The niece of Margalit Moses, one of the hostages, says that her aunt's homecoming has been joyful and sad at the same time.
"You want to jump high to the sky, but something leaves you on the ground because you know you're living in a very, very, very complicated situation," Efrat Machikawa told CBS News.
On Oct. 7,from Kibbutz Nir Oz, a community near the border with Gaza where one out of every four people was either killed or taken hostage, according to community leaders. In her 70s and with serious health issues, she was among those released in the first prisoner exchange with Hamas.
"She is the same but not the same, because nothing will go back to what life was before," Machikawa said.
Machikawa said Moses was released from the hospital early Monday and is now at home with her family. She has asked not to be immediately told everything abouton and since Oct. 7, because it is too much for her.
"You were abducted brutally. You were taken away. You know you are by the hands of a monstrous enemy who is so dangerous. How do you act? How do you wake up in the morning, and what do you do? It's minute by minute. It's second by second. And it's for two months," Machikawa said of her aunt's ordeal.
She said Moses, who was shown in a Hamas video on Oct. 7 being taken away by militants in a golf cart, had been paraded through the streets of Gaza before being taken down into, where she remained for her entire captivity.
"She is chronically ill, she's very ill, and I think she is considered a medical miracle because really her spirit took over here and she managed somehow," Machikawa said. "I think that she was one of the luckiest. Most of them were not treated as we would think they should have been, and she was kind of OK, and the people with her."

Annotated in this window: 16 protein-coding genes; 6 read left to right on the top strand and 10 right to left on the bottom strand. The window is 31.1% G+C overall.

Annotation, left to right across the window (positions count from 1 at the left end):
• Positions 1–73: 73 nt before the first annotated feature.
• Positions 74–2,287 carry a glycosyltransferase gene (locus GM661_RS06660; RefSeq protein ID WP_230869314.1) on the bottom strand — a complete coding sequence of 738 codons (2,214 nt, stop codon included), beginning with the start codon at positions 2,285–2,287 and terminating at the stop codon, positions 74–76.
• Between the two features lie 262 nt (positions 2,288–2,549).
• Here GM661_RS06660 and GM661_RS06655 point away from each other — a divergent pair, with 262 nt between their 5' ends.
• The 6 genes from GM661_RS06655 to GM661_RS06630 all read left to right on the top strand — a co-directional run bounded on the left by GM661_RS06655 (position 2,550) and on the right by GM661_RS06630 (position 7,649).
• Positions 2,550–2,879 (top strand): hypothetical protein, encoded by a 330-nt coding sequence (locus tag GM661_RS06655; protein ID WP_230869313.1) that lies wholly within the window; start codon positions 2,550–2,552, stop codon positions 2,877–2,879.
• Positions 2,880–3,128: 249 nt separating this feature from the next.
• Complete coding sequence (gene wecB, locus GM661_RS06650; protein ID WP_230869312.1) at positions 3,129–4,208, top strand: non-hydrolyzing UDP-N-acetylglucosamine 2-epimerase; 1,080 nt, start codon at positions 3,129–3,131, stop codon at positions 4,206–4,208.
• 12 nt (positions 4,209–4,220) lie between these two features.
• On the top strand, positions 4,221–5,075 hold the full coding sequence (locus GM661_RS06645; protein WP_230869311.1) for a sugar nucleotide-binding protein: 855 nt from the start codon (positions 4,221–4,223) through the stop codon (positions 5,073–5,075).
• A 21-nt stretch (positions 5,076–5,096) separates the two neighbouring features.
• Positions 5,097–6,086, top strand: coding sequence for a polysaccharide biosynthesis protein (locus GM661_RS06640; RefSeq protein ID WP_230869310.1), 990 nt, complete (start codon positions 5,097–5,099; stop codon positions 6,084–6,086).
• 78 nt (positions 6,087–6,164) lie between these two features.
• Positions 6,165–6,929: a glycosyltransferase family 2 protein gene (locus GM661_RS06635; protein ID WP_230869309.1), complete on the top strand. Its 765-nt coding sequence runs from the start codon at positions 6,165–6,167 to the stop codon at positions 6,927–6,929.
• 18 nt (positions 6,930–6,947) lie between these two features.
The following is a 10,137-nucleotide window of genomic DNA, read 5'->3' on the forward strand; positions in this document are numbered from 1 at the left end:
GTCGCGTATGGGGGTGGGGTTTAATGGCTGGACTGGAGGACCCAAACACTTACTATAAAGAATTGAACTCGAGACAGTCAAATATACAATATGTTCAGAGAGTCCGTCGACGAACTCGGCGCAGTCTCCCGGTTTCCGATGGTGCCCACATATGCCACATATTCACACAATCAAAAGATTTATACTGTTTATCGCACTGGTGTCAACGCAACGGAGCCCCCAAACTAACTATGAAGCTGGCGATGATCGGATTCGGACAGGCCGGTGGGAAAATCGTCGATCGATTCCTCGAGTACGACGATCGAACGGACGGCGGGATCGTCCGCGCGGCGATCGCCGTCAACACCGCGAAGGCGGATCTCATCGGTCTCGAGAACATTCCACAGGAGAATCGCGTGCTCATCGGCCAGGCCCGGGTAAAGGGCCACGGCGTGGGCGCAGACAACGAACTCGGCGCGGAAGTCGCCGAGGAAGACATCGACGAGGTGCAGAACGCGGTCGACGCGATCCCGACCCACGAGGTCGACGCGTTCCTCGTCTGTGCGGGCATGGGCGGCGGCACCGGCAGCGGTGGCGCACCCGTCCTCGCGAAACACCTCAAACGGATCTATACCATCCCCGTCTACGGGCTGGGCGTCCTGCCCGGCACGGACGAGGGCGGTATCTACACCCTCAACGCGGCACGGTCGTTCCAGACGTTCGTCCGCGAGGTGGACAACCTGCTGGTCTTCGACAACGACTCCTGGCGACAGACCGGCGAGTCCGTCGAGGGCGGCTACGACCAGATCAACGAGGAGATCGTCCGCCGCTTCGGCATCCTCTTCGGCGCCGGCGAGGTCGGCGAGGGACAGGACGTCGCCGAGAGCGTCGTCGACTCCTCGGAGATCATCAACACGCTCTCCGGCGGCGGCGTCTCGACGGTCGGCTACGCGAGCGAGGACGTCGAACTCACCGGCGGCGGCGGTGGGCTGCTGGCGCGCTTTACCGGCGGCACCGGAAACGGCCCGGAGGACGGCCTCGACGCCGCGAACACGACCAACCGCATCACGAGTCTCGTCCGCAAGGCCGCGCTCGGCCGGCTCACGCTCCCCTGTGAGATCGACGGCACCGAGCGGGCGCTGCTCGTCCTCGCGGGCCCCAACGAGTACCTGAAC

She said her aunt also managed to help the people she was being held with.
"It's hard to believe because we always escorted and helped her, but she found the strength to be the one helping, which is incredible, I think. Her DNA is heroine DNA," Machikawa said.
Machikawa said the priority of the Israeli government and the world should be to aid the remaining hostages, many of whom she said are elderly and have chronic illnesses like high blood pressure and diabetes.
"I think the government and the world should do anything they can, whatever it takes, to bring them back home alive. This should be the top, top, top priority of the world's interest and our government's interest. Whatever (else) is important should come three steps behind."
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